According to the Yedioth Ahronoth newspaper reports ,Israel's Cellebrite, a provider of mobile forensic software, is helping the U.S. Federal Bureau of Investigation's attempt to unlock an iPhone used by one of the San Bernardino.

The development could bring an abrupt end to the high-stakes legal showdown which has become a lightning rod for a broader debate on data privacy in the United States.

Apple has fought back, arguing that the order is an overreach by the government and would undermine computer security for everyone.

This led to widespread discussion in the US on whether the government should receive access to the personal and private information of its citizens, and if so, what should be the extent of such access.
On Monday, US prosecutors announced that a “non-governmental third party” had presented a possible method for opening an encrypted iPhone, noting they were “cautiously optimistic” it would work.

Cellebrite is a firm known for data extraction tools and skills that works with federal and local law enforcement in obtaining data from phones. Established in 1999, the firm produces mobile extraction software and data extraction devices that many law enforcement agencies use. It has been able to crack earlier editions of the software used on Apple iPhones. Cellebrite is a subsidiary of the Sun Corp of Japan but has a division in New Jersey.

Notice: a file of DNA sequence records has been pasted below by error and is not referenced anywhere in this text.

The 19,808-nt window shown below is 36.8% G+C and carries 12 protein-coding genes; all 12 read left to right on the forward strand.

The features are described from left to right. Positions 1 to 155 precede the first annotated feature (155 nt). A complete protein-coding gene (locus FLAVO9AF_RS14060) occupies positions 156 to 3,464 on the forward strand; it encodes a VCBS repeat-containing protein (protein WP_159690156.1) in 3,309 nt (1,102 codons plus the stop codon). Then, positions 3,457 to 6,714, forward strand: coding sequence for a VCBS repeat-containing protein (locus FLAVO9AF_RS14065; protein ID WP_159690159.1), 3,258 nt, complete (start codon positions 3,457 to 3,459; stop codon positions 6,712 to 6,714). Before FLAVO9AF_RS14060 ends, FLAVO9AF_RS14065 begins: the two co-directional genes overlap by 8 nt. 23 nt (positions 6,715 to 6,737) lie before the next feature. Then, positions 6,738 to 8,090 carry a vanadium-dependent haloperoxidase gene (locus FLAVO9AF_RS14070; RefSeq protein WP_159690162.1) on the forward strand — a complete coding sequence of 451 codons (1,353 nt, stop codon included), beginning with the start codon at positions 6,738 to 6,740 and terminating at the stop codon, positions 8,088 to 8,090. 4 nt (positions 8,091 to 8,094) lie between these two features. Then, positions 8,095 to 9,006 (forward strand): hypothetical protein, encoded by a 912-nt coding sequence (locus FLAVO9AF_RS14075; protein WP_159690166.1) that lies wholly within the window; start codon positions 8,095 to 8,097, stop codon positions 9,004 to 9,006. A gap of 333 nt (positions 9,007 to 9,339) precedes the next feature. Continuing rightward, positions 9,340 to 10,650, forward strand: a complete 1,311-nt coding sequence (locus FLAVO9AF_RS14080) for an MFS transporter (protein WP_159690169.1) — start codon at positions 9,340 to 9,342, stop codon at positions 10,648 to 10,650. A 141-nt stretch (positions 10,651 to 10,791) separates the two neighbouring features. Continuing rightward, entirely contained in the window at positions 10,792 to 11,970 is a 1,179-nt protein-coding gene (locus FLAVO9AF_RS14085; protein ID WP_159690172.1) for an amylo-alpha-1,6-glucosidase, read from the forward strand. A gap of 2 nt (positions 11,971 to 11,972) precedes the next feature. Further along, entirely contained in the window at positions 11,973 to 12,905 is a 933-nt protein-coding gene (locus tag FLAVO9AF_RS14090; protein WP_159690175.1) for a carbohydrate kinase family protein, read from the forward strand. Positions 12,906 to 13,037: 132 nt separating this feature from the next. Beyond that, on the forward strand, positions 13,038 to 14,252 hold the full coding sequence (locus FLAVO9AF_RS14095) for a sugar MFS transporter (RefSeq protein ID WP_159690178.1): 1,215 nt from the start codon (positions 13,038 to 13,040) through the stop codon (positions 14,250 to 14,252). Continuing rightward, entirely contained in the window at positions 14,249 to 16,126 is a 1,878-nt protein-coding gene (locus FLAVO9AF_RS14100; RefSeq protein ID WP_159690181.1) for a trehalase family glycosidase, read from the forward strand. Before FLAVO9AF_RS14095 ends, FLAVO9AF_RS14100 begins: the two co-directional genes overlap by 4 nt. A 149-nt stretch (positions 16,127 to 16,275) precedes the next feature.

Cellebrite’s technology is able to extract valuable information from cellular devices that could be used in criminal and intelligence investigations, even if the phone and the information it contains are locked and secure.

Of course, if the FBI was attempting to set a precedent for forcing tech companies to assist in investigations, this solution is a Pyrrhic victory for the Bureau.

What do you think about FBI's this break into user privacy through third party ??

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